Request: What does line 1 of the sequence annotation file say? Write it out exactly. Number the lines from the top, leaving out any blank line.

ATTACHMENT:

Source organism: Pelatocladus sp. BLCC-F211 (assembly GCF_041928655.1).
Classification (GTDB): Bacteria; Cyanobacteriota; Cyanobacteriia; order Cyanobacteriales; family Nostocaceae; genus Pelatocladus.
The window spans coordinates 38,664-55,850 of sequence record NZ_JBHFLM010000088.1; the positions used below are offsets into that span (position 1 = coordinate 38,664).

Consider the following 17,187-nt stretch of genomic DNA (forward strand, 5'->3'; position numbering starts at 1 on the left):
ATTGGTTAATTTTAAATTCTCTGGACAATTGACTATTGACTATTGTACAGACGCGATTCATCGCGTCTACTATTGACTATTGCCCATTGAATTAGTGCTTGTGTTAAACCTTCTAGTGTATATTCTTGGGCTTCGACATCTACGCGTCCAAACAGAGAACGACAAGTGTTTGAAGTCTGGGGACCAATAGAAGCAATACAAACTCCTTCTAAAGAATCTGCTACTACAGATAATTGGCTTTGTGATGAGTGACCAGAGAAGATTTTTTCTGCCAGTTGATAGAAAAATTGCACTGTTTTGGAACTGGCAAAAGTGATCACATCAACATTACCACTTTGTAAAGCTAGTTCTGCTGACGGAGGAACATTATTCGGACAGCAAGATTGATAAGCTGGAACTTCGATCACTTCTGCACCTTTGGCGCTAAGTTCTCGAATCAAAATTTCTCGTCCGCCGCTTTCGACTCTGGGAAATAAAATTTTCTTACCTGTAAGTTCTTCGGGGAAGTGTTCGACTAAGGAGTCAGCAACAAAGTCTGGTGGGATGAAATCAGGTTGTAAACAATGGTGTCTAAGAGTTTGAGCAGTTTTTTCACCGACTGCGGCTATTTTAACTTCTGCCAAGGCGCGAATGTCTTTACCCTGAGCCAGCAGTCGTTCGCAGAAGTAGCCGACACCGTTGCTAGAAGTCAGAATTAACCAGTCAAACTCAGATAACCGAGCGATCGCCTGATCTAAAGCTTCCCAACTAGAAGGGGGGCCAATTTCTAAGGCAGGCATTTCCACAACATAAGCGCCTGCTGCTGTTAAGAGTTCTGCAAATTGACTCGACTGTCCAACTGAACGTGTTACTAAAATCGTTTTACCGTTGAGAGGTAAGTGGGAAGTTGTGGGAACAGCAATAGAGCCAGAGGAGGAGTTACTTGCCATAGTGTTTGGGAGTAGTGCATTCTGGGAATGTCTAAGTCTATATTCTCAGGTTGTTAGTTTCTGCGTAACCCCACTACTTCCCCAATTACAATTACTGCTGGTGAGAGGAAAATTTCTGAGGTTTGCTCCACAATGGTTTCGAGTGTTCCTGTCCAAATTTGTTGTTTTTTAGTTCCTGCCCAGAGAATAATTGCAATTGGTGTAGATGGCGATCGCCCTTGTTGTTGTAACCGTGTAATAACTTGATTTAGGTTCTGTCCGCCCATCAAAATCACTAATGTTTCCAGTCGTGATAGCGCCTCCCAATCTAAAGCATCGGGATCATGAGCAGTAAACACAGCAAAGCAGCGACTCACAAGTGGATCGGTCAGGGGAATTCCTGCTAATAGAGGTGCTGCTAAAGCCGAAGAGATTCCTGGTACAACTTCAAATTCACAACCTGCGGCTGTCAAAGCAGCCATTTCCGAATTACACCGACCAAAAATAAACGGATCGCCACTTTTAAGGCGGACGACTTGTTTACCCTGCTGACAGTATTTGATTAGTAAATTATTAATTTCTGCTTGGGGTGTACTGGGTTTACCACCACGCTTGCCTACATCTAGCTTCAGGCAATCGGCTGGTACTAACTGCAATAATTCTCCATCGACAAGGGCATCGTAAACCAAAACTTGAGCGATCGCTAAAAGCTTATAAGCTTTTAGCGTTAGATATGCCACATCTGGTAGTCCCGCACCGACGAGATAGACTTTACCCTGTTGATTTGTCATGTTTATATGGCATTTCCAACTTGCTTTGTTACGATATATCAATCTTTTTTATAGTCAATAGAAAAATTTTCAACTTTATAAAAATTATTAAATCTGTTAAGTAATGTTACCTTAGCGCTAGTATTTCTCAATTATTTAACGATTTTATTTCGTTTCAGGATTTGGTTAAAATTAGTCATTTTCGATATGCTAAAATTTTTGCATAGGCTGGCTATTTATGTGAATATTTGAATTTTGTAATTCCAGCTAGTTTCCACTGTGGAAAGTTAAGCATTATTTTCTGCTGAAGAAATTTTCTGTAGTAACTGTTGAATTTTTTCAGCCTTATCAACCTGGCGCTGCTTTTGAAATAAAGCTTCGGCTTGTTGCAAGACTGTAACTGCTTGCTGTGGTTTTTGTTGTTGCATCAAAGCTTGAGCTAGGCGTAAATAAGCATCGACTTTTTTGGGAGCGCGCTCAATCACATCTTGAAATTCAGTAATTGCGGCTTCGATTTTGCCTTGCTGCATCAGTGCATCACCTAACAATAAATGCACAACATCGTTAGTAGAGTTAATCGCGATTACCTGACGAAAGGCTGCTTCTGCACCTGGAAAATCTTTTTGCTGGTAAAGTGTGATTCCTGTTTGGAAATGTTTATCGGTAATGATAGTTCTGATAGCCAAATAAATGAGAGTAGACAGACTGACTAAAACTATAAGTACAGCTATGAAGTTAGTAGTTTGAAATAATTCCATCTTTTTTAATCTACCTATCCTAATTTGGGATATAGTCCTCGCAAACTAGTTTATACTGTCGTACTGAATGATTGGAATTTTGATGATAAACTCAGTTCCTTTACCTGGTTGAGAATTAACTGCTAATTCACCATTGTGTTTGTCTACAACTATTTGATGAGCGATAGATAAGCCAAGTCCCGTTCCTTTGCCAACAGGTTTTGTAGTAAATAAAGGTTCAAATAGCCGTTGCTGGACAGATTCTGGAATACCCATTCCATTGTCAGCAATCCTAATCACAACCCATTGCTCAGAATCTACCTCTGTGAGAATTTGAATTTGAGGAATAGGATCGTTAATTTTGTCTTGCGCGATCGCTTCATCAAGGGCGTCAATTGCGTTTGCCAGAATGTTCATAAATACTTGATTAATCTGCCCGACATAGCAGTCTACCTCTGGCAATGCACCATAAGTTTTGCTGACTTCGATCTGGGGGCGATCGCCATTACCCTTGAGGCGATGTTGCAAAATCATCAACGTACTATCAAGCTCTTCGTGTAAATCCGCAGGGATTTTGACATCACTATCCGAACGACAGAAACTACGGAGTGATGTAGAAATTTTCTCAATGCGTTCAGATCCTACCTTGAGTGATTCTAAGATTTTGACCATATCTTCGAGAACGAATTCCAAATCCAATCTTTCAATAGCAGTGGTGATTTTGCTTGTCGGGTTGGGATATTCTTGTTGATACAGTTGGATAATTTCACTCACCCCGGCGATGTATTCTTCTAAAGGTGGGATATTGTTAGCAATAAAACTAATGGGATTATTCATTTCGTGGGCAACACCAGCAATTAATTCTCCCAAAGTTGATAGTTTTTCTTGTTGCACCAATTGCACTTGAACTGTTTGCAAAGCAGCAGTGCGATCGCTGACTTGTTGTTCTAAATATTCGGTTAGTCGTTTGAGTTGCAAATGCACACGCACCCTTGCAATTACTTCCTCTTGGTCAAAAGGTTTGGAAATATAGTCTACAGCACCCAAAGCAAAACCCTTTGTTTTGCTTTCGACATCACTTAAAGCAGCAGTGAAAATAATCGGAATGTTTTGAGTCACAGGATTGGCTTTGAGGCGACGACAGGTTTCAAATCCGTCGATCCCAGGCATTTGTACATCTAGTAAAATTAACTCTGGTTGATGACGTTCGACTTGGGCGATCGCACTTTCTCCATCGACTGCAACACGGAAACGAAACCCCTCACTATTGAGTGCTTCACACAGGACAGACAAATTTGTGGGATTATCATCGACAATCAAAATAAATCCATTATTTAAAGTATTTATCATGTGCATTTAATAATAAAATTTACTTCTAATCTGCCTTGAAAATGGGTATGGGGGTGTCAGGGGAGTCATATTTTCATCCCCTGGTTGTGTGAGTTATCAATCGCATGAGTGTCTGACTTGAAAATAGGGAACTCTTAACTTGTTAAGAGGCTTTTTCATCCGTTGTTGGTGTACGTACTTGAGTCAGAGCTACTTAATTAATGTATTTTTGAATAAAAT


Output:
Source organism: Pelatocladus sp. BLCC-F211 (assembly GCF_041928655.1).